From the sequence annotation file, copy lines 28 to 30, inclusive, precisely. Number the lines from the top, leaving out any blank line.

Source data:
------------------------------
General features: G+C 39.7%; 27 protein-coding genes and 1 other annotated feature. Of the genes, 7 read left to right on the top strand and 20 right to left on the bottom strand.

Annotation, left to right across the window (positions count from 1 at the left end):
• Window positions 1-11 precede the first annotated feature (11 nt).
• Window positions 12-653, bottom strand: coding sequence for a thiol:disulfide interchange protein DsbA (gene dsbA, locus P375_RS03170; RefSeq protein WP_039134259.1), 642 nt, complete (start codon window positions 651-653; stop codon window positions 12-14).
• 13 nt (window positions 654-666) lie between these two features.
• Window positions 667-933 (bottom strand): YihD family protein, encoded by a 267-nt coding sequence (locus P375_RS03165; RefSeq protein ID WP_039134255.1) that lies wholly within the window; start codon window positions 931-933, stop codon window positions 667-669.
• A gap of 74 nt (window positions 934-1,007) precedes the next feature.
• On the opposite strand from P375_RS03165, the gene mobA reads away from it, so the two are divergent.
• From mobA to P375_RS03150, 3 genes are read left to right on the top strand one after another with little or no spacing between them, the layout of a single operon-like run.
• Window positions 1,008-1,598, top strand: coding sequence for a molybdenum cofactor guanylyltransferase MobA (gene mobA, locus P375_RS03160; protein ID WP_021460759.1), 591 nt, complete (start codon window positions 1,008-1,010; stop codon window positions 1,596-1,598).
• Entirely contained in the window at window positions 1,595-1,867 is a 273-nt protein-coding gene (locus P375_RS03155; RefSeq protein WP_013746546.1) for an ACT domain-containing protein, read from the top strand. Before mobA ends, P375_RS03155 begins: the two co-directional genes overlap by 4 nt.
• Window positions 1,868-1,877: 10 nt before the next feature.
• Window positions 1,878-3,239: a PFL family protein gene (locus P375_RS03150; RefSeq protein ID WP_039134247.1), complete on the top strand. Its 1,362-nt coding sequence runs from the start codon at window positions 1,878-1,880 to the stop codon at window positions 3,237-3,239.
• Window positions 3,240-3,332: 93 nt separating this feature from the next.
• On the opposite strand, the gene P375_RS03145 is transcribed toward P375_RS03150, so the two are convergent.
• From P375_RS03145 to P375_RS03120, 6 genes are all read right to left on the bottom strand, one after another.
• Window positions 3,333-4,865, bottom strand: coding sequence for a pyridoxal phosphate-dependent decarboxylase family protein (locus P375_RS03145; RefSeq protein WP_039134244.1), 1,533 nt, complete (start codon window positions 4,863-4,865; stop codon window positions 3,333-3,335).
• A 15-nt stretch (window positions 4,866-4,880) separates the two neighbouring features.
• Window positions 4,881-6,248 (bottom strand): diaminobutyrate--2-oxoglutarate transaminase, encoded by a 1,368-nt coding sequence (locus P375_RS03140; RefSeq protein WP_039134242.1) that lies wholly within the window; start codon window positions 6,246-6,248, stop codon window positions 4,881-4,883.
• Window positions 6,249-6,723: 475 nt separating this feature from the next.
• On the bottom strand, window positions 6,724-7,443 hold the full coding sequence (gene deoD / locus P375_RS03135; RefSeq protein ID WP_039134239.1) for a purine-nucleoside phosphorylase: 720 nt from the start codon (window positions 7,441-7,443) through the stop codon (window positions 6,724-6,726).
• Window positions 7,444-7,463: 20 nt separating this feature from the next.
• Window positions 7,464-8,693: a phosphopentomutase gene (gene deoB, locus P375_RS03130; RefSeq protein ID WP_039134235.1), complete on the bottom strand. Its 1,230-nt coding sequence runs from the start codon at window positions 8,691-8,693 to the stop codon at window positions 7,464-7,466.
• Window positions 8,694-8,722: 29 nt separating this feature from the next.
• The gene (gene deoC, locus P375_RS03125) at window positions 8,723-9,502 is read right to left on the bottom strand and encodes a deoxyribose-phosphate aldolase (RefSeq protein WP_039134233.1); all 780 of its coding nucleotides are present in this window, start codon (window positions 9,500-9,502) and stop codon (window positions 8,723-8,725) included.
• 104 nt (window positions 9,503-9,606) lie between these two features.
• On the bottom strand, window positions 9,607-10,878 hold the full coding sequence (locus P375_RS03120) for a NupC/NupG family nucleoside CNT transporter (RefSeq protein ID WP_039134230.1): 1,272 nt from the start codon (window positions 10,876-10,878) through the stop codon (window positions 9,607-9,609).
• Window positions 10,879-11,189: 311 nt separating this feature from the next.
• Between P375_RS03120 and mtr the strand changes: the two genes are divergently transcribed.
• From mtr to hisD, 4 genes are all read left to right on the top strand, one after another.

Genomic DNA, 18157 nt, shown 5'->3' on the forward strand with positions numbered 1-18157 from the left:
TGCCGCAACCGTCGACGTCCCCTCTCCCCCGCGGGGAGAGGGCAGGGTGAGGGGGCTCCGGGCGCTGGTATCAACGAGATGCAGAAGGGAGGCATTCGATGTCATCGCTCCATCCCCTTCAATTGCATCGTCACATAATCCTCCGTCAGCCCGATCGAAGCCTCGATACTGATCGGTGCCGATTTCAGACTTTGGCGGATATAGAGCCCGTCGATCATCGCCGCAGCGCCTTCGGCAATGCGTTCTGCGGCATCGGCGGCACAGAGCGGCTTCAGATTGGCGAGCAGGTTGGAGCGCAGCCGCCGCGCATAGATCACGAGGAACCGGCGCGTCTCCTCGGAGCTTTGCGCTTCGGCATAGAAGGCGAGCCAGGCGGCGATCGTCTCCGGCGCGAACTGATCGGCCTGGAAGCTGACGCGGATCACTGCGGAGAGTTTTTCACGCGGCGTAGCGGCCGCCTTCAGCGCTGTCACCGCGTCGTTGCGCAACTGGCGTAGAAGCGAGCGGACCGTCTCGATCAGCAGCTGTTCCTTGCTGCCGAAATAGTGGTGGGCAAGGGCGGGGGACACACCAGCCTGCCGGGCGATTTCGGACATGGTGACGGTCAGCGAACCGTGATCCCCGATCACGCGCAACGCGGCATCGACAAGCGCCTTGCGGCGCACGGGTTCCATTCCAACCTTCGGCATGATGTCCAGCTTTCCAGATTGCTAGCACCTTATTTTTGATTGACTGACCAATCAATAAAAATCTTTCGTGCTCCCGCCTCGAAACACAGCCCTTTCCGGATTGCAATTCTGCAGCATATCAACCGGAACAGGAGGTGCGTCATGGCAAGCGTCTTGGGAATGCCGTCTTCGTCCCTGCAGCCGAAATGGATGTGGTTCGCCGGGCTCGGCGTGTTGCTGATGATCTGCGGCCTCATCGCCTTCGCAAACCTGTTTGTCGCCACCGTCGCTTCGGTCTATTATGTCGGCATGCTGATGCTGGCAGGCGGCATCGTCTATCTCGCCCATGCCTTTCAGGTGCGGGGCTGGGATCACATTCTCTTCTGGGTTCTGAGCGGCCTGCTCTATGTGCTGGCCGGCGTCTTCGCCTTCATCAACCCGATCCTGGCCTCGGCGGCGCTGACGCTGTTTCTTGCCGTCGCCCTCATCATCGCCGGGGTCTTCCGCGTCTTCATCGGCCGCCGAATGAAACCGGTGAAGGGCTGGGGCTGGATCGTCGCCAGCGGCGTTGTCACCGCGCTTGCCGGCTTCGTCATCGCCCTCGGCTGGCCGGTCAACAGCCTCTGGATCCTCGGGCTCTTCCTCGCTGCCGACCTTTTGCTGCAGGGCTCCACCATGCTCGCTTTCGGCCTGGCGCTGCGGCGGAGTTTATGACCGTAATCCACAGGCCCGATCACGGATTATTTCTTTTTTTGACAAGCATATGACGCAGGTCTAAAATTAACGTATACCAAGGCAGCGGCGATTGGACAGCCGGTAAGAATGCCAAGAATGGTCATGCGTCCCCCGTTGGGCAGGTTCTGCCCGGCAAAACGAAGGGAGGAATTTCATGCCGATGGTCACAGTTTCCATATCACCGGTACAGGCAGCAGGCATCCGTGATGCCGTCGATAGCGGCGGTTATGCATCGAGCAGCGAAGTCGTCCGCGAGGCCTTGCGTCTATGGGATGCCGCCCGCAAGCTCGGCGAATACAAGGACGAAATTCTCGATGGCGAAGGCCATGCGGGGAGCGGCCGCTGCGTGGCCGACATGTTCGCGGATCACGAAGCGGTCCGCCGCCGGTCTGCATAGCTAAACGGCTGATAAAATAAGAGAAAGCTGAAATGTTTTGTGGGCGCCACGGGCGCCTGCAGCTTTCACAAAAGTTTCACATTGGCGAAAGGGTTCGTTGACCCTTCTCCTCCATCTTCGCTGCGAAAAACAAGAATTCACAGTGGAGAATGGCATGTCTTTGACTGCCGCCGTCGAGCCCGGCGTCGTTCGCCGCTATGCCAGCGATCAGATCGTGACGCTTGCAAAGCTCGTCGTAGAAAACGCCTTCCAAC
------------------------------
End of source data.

• Window positions 10,879-11,189: 311 nt separating this feature from the next.
• Between P375_RS03120 and mtr the strand changes: the two genes are divergently transcribed.
• From mtr to hisD, 4 genes are all read left to right on the top strand, one after another.